Nirmala Sitharaman press conference: Parekh fears since all good coal blocks are already with Coal India, the private sector might be offered only the rejected ones. He believes all players should be given equal opportunity
Finance Minister Nirmala Sitharaman on Saturday announced that the government has decided to open up coal mining for private players. The finance minister announced the measures while addressing a press conference to explain details of the Rs 20 lakh crore Covid-19 relief package.
Nirmala Sitharaman said so far the government has enjoyed a monopoly on coal mining in India. “This has suffocated our potential. We are introducing commercial coal mining. It will ensure that more coal is available in the market and we are not dependent on other countries for our coal requirements,” she said.
It has taken 16 long years for India to lift government monopoly in coal sector. PC Parekh, former coal secretary, who had proposed the reform in 2004 soon after he took over as coal secretary. “It should have happened long time back along with the power sector reform of early 1990s itself. For some inexplicable reason it has been waiting for the last 30 years,” Parekh says.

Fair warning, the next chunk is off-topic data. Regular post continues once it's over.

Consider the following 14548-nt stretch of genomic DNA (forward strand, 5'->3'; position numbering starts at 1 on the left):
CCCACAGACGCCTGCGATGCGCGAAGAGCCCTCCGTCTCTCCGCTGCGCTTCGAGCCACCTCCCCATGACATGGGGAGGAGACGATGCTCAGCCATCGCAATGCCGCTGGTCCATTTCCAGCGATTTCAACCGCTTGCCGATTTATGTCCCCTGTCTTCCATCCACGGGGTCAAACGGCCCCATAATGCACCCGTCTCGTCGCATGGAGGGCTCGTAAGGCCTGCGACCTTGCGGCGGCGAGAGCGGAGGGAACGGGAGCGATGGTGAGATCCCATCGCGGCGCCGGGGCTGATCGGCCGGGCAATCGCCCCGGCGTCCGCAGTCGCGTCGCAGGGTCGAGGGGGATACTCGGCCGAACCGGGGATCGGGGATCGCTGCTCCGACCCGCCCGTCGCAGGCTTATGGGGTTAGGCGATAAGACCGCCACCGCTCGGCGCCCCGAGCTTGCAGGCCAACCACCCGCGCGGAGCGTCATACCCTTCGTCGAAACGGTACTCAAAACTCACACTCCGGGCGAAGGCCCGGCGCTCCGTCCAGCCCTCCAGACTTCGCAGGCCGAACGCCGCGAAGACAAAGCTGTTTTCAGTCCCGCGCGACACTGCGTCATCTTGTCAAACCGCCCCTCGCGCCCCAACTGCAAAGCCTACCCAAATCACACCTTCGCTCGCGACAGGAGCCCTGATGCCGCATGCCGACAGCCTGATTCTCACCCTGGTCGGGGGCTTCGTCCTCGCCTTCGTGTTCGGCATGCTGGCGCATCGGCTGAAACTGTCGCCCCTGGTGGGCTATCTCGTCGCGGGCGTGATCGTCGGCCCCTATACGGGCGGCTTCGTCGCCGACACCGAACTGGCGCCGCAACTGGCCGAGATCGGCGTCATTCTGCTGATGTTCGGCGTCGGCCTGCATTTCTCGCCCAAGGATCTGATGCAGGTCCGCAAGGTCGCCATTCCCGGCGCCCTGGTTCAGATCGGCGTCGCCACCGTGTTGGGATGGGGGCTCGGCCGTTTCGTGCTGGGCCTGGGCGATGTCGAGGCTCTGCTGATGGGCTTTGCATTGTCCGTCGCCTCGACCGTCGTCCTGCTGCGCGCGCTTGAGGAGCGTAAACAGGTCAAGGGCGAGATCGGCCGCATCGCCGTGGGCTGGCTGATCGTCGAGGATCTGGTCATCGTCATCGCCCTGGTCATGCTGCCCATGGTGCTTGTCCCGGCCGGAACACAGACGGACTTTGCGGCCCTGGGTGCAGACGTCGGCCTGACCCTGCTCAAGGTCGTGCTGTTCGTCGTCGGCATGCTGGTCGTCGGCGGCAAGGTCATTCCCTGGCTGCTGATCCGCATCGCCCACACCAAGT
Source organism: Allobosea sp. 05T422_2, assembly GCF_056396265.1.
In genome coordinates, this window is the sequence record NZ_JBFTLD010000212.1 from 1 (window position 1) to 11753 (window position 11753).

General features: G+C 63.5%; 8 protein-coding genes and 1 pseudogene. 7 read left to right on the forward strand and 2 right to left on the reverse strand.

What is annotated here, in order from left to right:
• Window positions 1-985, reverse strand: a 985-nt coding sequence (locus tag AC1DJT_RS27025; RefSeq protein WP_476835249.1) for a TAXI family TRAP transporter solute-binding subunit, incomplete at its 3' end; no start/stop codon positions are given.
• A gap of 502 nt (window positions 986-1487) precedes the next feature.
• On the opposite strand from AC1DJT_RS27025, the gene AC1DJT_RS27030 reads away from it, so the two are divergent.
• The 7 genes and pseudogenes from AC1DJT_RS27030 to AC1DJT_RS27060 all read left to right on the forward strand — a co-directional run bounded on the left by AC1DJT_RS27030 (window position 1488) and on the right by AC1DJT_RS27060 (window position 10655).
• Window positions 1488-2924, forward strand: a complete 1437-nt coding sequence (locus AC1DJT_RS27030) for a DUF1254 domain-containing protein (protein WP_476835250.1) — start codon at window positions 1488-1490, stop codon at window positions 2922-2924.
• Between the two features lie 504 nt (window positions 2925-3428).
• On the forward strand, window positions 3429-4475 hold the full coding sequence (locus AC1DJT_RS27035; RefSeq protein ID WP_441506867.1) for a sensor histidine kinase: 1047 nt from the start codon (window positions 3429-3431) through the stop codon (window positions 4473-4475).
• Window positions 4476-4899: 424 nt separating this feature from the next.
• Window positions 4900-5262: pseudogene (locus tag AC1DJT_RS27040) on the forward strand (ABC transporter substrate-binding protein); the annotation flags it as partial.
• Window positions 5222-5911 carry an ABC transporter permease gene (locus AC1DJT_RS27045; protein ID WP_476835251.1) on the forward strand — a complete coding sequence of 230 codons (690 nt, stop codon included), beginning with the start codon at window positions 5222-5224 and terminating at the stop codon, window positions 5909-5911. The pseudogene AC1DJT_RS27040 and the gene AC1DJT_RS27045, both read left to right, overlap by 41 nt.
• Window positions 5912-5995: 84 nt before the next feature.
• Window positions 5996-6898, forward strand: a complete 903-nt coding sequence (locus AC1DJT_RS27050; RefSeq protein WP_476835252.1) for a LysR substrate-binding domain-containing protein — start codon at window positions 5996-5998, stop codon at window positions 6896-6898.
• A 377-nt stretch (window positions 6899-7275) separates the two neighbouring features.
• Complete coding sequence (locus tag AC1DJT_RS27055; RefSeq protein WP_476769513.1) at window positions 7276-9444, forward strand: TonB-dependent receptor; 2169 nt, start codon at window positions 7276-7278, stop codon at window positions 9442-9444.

“I think, this is overdue and sooner the government does it, the better,” he says.
“The only challenge this policy has been facing is resistance from Coal India union and now that the government is going ahead with all kinds of reforms, the government should also be able to convince workers that industry runs for all the citizens of the country,” he adds.
The monopoly of Coal India has resulted in India being forced to import more than 200 million tonnes of coal every year despite holding the third largest coal reserves in the world. The imports result in huge foreign exchange outflow. Parekh fears since all good coal blocks are already with Coal India, the private sector might be offered only the rejected ones. He believes all players should be given equal opportunity.
Parekh says large number of international mining companies should also be able to enter India after the reform. He feels India should ideally have three to four big companies of the size of Coal India.
Parekh has has published two books, including one on the coal scam case, titled ‘The Coal Conundrum – Executive Failure And Judicial Arrogance’.